Perhaps because hemophilia is so rare, it has generated many myths. Myths are stories, sometimes created by people in an attempt to make something understandable when scientific information is unavailable. Remember the Greek tale of Pandora’s Box? Pandora was the first woman on earth. She was given a wedding gift from the gods, a beautiful container. But she was warned never to open it. Driven by curiosity, she disobeyed the gods and opened it. Inside were evils— hate, disease, pain—that flew out of the container and escaped into the world. This story was invented by the ancient Greeks to explain sickness and suffering, because they didn’t know about bacteria and viruses. Some myths develop from a nugget of fact or experience, but then take on a life of their own within certain cultural settings.
Becoming familiar with the most widely held myths about hemophilia and their sources will help you explain the facts of the disorder to others. During this month, which is Hemophilia Awareness Month, we’ll discuss some common myths about hemophilia.
Myth #1! Hemophilia is a royal disease.
The Truth? Anyone can get hemophilia—rich or poor, famous or unknown. Hemophilia was dubbed the royal disease because in the 1800s, hemophilia affected the family of Queen Victoria of England, who was a carrier of the hemophilia gene. Hemophilia was transmitted to three other royal families when Victoria’s daughters and granddaughters, also carriers, married into the Russian, German, and Spanish royal families. Though it’s no longer known to be present in any European royal family, hemophilia is still often associated with royalty.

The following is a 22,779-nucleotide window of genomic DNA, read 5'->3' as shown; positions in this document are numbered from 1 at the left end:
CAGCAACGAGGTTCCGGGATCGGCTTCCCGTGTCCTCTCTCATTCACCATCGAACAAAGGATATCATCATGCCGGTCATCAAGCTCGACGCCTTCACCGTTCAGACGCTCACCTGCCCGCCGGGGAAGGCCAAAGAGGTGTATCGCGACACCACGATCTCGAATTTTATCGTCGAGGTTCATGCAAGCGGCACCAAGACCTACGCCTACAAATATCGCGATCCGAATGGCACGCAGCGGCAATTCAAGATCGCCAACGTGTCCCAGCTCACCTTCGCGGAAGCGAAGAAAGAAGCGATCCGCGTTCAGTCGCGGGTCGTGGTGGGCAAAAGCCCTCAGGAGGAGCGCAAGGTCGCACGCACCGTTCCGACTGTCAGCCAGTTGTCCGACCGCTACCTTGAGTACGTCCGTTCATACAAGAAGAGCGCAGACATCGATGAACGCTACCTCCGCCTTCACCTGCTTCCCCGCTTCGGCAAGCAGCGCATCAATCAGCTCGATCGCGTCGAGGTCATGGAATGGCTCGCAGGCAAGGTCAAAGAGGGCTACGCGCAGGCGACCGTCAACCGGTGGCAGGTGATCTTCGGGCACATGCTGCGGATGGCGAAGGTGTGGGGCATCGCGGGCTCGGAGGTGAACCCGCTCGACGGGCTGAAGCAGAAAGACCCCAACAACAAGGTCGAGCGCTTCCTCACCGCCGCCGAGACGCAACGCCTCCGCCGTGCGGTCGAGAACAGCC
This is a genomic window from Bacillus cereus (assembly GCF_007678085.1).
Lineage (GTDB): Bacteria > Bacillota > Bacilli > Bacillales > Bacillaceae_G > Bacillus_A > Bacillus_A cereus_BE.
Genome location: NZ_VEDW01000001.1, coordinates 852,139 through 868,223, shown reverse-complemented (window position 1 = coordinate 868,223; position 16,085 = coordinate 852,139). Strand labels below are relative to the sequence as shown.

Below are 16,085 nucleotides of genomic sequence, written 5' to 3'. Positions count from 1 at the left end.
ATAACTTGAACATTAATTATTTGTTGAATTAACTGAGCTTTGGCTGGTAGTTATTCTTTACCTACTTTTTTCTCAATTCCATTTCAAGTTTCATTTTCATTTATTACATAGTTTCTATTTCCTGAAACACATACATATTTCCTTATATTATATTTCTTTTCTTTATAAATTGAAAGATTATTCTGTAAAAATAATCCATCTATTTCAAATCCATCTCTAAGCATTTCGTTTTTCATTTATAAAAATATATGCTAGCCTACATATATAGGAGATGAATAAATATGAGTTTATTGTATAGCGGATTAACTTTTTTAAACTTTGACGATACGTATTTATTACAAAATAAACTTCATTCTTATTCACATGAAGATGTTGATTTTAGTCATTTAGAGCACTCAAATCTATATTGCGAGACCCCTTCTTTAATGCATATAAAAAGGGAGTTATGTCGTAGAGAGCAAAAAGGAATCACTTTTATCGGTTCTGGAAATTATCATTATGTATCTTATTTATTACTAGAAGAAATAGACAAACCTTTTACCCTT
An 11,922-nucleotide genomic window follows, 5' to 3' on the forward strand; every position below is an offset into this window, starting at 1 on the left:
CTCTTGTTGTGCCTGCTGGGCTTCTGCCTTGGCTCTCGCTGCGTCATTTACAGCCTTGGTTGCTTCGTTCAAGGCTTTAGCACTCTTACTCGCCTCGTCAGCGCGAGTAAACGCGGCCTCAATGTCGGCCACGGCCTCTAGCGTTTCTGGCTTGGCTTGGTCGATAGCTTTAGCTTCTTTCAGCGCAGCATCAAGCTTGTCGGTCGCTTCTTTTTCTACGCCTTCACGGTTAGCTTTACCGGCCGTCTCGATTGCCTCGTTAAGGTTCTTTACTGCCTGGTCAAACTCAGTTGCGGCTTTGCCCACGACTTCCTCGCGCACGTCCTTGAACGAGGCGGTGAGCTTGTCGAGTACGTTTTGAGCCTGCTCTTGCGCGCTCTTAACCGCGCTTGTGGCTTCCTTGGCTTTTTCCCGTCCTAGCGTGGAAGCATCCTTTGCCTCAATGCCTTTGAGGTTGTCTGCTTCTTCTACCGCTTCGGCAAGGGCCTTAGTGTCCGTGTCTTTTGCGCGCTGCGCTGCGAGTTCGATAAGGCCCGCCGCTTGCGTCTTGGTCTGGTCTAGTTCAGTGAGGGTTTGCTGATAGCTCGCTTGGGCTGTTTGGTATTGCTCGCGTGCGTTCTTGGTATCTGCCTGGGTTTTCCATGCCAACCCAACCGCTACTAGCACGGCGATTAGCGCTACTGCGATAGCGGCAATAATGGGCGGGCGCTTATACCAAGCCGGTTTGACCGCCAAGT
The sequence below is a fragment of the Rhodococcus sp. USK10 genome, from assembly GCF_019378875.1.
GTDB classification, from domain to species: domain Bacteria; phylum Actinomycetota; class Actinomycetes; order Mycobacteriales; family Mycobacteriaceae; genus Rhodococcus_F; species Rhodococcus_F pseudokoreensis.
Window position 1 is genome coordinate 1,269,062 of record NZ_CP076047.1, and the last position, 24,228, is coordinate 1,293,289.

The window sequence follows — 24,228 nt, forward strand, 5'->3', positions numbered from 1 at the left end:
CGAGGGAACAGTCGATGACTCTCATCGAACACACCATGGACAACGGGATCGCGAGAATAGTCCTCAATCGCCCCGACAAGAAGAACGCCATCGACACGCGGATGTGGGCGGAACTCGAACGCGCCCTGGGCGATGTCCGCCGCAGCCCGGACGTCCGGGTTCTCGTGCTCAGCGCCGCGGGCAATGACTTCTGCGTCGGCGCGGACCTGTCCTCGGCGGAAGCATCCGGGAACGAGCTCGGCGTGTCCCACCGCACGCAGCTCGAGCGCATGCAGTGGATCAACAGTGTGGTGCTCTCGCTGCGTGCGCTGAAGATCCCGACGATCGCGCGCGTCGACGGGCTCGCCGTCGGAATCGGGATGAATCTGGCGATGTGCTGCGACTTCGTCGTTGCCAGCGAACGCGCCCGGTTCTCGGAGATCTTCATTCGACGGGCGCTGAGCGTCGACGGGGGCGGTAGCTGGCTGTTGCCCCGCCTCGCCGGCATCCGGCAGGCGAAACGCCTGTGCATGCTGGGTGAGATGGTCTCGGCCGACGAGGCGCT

Question 1: What type of hemophilia did the English royal family have, A or B?
Question 2: Why does the present royal family no longer have hemophilia?
Order a copy of Alexis: The Prince Who Had Hemophilia to learn more!
3 thoughts on “Hemophilia Myth #1: The Royal Disease”
Royal disease was factor IX or hemophilia B. I have questioned the level and belueve it was mild. However, mild is a huge area and often has many serious bleeds. Most of the Noblety must have had mild, still dying fairly young I think severe would not have lived thru infancy. Any idea, please let me know.
The royal family did not any longer have carriers or hemophiliacs because it weakened and quit.
Maybe. Not sure if there was any treatment way back then. Bed-rest. Cool cloths. “Spells” of the Rasputin type?
During the very late 1940s thru to the early 1970s, in small Towns, there was only Massive amounts of Whole Blood transfusions and then Plasma for Hemo. Type A Severe. Some of us survived to this day.
I always thought it was funny it was called “royal” bedside hemophilia affected people long before the royal family.